Top mistakes businesses make with AI in the contact centre, and how to avoid them
There is a great deal of discussion in the marketplace regarding robots and artificial intelligence (AI) and their future role in the contact centre. Much of this is hype. A lot of people are talking hypothetically about what robots might do in a customer service context. Fewer companies are using a truly AI-driven approach to engage with customers today.
There is no one-size-fits-all answer here. Some organisations will continue to use human service as a key part of their value proposition and differentiation, but most are bringing in a growing element of AI and automation as they move to a more self-service-based approach.
As early as 2011, analyst Gartner was predicting that by 2020, customers will manage 85% of their relationship with the enterprise without interacting with a human. But, as they implement chatbots and other types of AI, there are a range of pitfalls businesses need to watch out for. Here, we outline some of the biggest and how businesses can best avoid them.
Failing to give bots a proper job description
Businesses are increasingly happy to bring robotic technology, including chatbots, into the contact centre to assist with their operations. There are significant potential benefits. Recent research by Accenture found CIOs and CTOs around the world believe conversational bots will play a critical role in the enterprise architecture of the future. Indeed, 60% of executives surveyed for the research said bots can "improve their organisation's ability to handle customer queries by networking with other bots", while 57% believed they can "deliver personalised attention to Web site visitors by being more conversational".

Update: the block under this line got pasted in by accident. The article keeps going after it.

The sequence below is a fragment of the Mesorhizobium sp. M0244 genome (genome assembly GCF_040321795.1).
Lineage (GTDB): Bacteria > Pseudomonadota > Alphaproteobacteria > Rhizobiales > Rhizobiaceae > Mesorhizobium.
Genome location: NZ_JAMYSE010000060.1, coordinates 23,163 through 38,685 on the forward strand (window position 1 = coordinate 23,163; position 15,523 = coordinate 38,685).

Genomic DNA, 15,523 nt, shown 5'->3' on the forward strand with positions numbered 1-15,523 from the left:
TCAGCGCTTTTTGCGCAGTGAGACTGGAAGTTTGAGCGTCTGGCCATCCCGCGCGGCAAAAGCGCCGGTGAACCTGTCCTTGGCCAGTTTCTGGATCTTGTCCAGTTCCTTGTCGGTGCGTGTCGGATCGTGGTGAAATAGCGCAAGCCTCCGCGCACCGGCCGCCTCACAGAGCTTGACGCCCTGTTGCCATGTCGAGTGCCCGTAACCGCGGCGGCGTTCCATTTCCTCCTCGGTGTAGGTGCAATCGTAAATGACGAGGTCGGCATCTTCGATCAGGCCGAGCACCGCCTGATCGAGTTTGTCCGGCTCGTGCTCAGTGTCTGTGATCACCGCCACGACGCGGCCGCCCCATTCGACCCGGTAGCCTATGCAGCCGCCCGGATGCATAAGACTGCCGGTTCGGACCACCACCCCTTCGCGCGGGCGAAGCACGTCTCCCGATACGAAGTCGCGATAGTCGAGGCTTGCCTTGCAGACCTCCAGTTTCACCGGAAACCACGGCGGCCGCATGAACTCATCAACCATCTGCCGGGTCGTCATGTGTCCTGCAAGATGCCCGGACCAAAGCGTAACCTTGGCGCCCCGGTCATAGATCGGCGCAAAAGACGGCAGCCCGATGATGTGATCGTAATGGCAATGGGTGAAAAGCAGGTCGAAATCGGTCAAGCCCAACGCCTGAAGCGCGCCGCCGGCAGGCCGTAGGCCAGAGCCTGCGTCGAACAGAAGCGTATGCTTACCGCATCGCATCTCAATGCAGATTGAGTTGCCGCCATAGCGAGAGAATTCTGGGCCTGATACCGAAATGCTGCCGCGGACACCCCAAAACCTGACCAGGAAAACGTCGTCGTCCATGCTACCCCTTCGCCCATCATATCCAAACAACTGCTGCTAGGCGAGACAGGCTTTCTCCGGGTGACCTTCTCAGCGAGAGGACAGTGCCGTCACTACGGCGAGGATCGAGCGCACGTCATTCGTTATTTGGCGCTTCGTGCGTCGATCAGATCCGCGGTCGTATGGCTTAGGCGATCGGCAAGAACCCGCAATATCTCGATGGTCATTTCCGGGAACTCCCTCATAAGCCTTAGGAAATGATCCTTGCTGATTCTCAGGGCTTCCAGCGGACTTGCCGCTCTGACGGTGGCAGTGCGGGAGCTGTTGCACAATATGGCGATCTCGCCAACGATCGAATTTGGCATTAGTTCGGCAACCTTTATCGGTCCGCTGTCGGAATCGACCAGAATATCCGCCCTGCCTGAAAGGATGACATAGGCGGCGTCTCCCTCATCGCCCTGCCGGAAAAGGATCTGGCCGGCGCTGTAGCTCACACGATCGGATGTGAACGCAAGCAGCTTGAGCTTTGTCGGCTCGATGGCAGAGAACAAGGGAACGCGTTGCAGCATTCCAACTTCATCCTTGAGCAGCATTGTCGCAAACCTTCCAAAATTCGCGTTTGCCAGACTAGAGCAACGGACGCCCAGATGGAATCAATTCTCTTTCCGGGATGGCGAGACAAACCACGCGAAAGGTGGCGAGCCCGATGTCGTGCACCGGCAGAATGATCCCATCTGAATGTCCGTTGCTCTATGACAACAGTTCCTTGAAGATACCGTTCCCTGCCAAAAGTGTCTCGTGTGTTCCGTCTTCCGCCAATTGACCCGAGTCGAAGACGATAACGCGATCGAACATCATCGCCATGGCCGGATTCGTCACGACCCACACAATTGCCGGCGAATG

However, most bots fail to deliver in the first instance as most organisations don't link their acquisition of a bot to a defined business goal. Don't make the same mistake. After all, if you don't know exactly what you want the robot to do, how are you going to coach and develop it? Just like a human, a robot needs to have access to the latest relevant knowledge and information to do its best job. Otherwise, the value it offers will quickly fall away.
Also, think about how your new robot fits in with what we term the SPRO (strategy, processes, resources, organise) approach. From the strategy perspective, consider what you are trying to achieve, what business you are in, who are your customers, how best should you interact with them. From the processes point of view, what specific processes help you achieve these goals and interact with those most important to your business? You also need to consider what resources you need to best achieve your end objectives. Finally, you need to organise yourself to find the right way to deliver against the strategy, work out what you are trying to do and get your processes right.
Neglecting to integrate a robot properly within the organisation.
Many businesses implement robots and then neglect to integrate them properly with customer service operations. It is a mistake to think that robots can handle every interaction. They can't show empathy and they are poor at dealing with complexity. When mapping the customer journey and building a connected infrastructure to support that, you need to ensure there is a route to escalate any interaction seamlessly from a chatbot to a human, without losing context in real-time.
Forgetting the need to train
Just as with any human agent or interaction channel, you need to measure the robot's performance in delivering on business goals and then focus on making improvements. You wouldn't expect a new staff member to get up to speed on all your processes without internal training, so should you expect a robot to do the same? Treat your automation systems and your chatbots like human agents. Make sure you train and support them and regularly monitor their progress to drive continuous improvement.